“There are many SMEs, for example. Any regime we form has to have arrangements that allow small businesses to enter the market at reasonable cost and not to be disadvantaged, both in terms of how the regulatory system works and how much it costs to them.”
That’s not to say anyone should be able to enter a regulated industry for nothing. “The ACS scheme has small and large companies within it as members, so we have a model as to how the future arrangement might work,” commented Butler.
Private investigators, consultants and in-house
“What we also need to look at is those sectors which have never been brought in to the regulation environment. Private investigators, the whole issue of security consultants and in-house.”
National Doorwatch Steering Group chairman Ian Fox recently suggested it’s high time we removed the “farcical pretence” of any difference between a security operative who works in-house or one who works for a private contractor.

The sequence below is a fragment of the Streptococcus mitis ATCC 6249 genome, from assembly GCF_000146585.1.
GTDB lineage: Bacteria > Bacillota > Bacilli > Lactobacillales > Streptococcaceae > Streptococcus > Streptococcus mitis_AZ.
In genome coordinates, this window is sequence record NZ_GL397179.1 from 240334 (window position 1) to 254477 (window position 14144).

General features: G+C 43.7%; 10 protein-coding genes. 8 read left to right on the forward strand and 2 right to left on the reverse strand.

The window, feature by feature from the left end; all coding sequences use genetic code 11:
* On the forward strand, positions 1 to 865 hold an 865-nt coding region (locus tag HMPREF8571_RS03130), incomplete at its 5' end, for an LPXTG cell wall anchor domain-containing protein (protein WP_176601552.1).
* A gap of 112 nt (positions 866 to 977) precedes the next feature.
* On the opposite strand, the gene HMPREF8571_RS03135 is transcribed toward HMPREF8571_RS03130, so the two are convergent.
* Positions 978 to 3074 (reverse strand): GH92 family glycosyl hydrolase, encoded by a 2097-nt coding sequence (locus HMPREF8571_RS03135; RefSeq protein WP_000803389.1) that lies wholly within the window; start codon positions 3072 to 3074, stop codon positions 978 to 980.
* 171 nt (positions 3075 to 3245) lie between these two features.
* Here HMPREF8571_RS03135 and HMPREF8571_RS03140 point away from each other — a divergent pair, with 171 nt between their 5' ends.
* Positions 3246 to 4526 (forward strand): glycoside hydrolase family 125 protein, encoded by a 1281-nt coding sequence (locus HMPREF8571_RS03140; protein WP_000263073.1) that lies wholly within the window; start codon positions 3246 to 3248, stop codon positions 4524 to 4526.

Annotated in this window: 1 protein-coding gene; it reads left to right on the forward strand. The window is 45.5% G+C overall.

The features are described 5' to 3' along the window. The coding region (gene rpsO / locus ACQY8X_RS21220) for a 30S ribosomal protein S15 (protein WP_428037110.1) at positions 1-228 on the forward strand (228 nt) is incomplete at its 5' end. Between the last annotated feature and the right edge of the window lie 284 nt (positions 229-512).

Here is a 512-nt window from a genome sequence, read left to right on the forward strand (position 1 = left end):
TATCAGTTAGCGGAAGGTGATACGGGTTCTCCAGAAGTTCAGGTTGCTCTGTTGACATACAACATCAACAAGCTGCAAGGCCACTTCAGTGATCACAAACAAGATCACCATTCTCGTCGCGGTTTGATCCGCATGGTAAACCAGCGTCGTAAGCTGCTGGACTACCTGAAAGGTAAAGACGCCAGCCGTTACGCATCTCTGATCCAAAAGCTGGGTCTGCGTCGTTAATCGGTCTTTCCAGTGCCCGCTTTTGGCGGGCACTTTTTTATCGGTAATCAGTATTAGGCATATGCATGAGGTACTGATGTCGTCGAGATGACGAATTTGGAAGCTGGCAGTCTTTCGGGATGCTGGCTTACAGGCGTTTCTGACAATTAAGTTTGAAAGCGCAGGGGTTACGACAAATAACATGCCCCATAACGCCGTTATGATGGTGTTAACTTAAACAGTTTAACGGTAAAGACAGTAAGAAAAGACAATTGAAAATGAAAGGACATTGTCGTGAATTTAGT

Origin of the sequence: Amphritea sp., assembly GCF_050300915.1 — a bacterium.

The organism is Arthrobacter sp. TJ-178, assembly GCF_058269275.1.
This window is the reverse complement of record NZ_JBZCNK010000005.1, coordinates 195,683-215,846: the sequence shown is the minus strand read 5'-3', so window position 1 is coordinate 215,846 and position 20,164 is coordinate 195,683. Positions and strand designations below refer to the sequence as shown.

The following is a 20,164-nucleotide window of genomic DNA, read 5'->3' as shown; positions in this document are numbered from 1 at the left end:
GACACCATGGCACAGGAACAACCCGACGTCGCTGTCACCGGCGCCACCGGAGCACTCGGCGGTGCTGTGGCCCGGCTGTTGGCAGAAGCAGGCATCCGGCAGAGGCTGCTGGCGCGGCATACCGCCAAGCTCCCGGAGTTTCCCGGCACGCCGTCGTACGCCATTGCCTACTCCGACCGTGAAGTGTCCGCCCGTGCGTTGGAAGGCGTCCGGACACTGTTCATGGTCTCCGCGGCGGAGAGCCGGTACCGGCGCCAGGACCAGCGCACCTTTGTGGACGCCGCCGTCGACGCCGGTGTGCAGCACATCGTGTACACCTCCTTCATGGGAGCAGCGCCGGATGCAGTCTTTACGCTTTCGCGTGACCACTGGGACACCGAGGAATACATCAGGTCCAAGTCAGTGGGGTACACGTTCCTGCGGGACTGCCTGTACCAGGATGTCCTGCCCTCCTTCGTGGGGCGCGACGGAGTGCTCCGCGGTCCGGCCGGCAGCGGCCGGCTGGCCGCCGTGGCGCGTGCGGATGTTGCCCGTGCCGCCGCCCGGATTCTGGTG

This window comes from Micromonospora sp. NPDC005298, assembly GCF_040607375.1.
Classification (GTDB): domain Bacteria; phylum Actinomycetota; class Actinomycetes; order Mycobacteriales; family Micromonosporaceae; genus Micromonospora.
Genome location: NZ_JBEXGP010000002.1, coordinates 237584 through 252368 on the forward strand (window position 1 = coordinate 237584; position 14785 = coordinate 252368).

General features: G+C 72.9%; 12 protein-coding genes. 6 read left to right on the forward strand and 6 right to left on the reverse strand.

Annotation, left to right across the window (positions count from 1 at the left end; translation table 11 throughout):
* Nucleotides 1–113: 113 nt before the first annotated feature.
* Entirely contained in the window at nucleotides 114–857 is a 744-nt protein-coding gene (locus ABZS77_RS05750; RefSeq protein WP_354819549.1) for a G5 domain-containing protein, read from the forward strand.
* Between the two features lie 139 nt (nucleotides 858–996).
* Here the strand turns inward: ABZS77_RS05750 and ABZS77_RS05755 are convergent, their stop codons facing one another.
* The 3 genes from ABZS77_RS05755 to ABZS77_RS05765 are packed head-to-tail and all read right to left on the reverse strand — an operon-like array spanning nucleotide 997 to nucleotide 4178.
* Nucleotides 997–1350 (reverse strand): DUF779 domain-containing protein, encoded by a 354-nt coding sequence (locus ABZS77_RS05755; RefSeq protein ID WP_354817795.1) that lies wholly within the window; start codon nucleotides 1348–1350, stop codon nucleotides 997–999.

“The simple test should be if it looks like a duck, walks like a duck and talks like a duck then it IS a duck” is the line taken by Fox, and many would agree with such sentiments.
The proposal from Butler is that options for bringing these sectors into regulation remain in place. “However, you can only look at them now in the context of the new regime being established. At present, there’s no point in trying to work out how we would do this.”
Of course, you could produce an argument to say the time is very much opportune to look at these areas.
“It’s important we don’t close down the options. Indeed, the new regime must be flexible enough to accommodate other sectors. However, it would be difficult to swallow such changes now in practical terms, and also in terms of how you would make decisions about how it would work.”
In essence, then, the regulation of these sectors has been parked or postponed for the time being, but not abandoned.
“We cannot lose track of security consultants, for example,” stated Butler, “if we’re going to talk about how businesses are managed in the future.”
In Part Three of this exclusive interview (to be published at 9.00 am tomorrow morning), the SIA’s CEO Bill Butler talks to Brian Sims about regulation’s change framework, the key risks and dependencies associated with it and the next steps to be taken.